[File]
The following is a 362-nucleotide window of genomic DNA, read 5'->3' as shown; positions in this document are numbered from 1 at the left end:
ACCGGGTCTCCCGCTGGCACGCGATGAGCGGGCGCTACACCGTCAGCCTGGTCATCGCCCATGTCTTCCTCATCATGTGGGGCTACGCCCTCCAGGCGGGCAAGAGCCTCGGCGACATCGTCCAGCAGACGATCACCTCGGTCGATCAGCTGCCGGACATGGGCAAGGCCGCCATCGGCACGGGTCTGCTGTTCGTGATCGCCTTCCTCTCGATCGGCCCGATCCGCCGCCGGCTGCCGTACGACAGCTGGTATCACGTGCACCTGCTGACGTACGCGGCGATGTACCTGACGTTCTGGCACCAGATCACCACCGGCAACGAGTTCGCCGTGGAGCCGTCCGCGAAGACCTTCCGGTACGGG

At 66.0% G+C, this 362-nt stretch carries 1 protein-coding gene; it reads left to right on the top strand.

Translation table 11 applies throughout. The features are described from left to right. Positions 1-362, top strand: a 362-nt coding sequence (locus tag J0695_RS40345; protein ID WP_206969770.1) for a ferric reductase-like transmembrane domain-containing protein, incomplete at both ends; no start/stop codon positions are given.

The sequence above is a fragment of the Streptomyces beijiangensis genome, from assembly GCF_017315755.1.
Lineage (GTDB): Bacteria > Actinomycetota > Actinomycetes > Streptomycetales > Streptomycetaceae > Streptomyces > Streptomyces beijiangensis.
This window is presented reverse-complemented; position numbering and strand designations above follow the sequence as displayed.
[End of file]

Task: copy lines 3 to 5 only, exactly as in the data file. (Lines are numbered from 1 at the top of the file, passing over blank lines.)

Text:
At 66.0% G+C, this 362-nt stretch carries 1 protein-coding gene; it reads left to right on the top strand.

Translation table 11 applies throughout. The features are described from left to right. Positions 1-362, top strand: a 362-nt coding sequence (locus tag J0695_RS40345; protein ID WP_206969770.1) for a ferric reductase-like transmembrane domain-containing protein, incomplete at both ends; no start/stop codon positions are given.

The sequence above is a fragment of the Streptomyces beijiangensis genome, from assembly GCF_017315755.1.